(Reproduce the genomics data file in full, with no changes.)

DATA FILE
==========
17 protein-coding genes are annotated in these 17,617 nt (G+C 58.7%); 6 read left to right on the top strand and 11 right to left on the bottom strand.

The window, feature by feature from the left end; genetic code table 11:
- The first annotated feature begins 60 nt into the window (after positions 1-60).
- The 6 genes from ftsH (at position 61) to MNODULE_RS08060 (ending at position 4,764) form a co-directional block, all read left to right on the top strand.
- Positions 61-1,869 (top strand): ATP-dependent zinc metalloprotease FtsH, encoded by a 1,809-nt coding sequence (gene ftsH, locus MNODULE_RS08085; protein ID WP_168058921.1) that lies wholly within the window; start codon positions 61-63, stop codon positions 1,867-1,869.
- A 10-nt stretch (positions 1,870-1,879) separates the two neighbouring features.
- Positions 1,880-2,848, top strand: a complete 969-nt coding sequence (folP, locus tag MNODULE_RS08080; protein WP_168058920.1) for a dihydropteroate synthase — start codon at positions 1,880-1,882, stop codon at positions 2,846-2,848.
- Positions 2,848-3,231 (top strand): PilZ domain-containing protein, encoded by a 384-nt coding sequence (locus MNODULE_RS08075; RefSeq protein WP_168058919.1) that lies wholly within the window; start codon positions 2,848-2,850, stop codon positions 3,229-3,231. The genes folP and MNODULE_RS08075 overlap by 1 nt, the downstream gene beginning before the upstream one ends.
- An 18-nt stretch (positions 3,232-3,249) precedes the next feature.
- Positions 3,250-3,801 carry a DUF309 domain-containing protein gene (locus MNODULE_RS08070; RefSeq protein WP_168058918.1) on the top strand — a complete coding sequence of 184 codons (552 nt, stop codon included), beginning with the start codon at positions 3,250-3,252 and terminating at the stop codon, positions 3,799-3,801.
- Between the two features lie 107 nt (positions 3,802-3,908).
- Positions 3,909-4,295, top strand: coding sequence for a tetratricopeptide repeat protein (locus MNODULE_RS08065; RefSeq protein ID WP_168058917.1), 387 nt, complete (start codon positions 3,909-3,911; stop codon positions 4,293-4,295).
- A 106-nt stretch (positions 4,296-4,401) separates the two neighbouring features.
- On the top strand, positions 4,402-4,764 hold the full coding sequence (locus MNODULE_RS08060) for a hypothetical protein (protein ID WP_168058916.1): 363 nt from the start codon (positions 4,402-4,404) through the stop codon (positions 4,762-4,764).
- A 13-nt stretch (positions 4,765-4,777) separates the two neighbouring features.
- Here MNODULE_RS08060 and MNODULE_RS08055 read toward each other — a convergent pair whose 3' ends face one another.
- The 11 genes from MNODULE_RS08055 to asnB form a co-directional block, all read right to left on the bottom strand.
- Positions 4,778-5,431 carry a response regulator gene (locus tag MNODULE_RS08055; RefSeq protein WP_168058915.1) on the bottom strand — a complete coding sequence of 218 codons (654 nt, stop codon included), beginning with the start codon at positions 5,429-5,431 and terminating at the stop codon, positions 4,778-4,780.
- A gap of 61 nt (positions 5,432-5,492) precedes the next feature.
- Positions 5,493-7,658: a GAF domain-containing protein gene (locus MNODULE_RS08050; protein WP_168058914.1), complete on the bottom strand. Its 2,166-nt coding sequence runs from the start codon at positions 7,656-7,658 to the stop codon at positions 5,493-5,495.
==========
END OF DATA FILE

17 protein-coding genes are annotated in these 17,617 nt (G+C 58.7%); 6 read left to right on the top strand and 11 right to left on the bottom strand.

The window, feature by feature from the left end; genetic code table 11:
- The first annotated feature begins 60 nt into the window (after positions 1-60).
- The 6 genes from ftsH (at position 61) to MNODULE_RS08060 (ending at position 4,764) form a co-directional block, all read left to right on the top strand.
- Positions 61-1,869 (top strand): ATP-dependent zinc metalloprotease FtsH, encoded by a 1,809-nt coding sequence (gene ftsH, locus MNODULE_RS08085; protein ID WP_168058921.1) that lies wholly within the window; start codon positions 61-63, stop codon positions 1,867-1,869.
- A 10-nt stretch (positions 1,870-1,879) separates the two neighbouring features.
- Positions 1,880-2,848, top strand: a complete 969-nt coding sequence (folP, locus tag MNODULE_RS08080; protein WP_168058920.1) for a dihydropteroate synthase — start codon at positions 1,880-1,882, stop codon at positions 2,846-2,848.
- Positions 2,848-3,231 (top strand): PilZ domain-containing protein, encoded by a 384-nt coding sequence (locus MNODULE_RS08075; RefSeq protein WP_168058919.1) that lies wholly within the window; start codon positions 2,848-2,850, stop codon positions 3,229-3,231. The genes folP and MNODULE_RS08075 overlap by 1 nt, the downstream gene beginning before the upstream one ends.
- An 18-nt stretch (positions 3,232-3,249) precedes the next feature.
- Positions 3,250-3,801 carry a DUF309 domain-containing protein gene (locus MNODULE_RS08070; RefSeq protein WP_168058918.1) on the top strand — a complete coding sequence of 184 codons (552 nt, stop codon included), beginning with the start codon at positions 3,250-3,252 and terminating at the stop codon, positions 3,799-3,801.
- Between the two features lie 107 nt (positions 3,802-3,908).
- Positions 3,909-4,295, top strand: coding sequence for a tetratricopeptide repeat protein (locus MNODULE_RS08065; RefSeq protein ID WP_168058917.1), 387 nt, complete (start codon positions 3,909-3,911; stop codon positions 4,293-4,295).
- A 106-nt stretch (positions 4,296-4,401) separates the two neighbouring features.
- On the top strand, positions 4,402-4,764 hold the full coding sequence (locus MNODULE_RS08060) for a hypothetical protein (protein ID WP_168058916.1): 363 nt from the start codon (positions 4,402-4,404) through the stop codon (positions 4,762-4,764).
- A 13-nt stretch (positions 4,765-4,777) separates the two neighbouring features.
- Here MNODULE_RS08060 and MNODULE_RS08055 read toward each other — a convergent pair whose 3' ends face one another.
- The 11 genes from MNODULE_RS08055 to asnB form a co-directional block, all read right to left on the bottom strand.
- Positions 4,778-5,431 carry a response regulator gene (locus tag MNODULE_RS08055; RefSeq protein WP_168058915.1) on the bottom strand — a complete coding sequence of 218 codons (654 nt, stop codon included), beginning with the start codon at positions 5,429-5,431 and terminating at the stop codon, positions 4,778-4,780.
- A gap of 61 nt (positions 5,432-5,492) precedes the next feature.
- Positions 5,493-7,658: a GAF domain-containing protein gene (locus MNODULE_RS08050; protein WP_168058914.1), complete on the bottom strand. Its 2,166-nt coding sequence runs from the start codon at positions 7,656-7,658 to the stop codon at positions 5,493-5,495.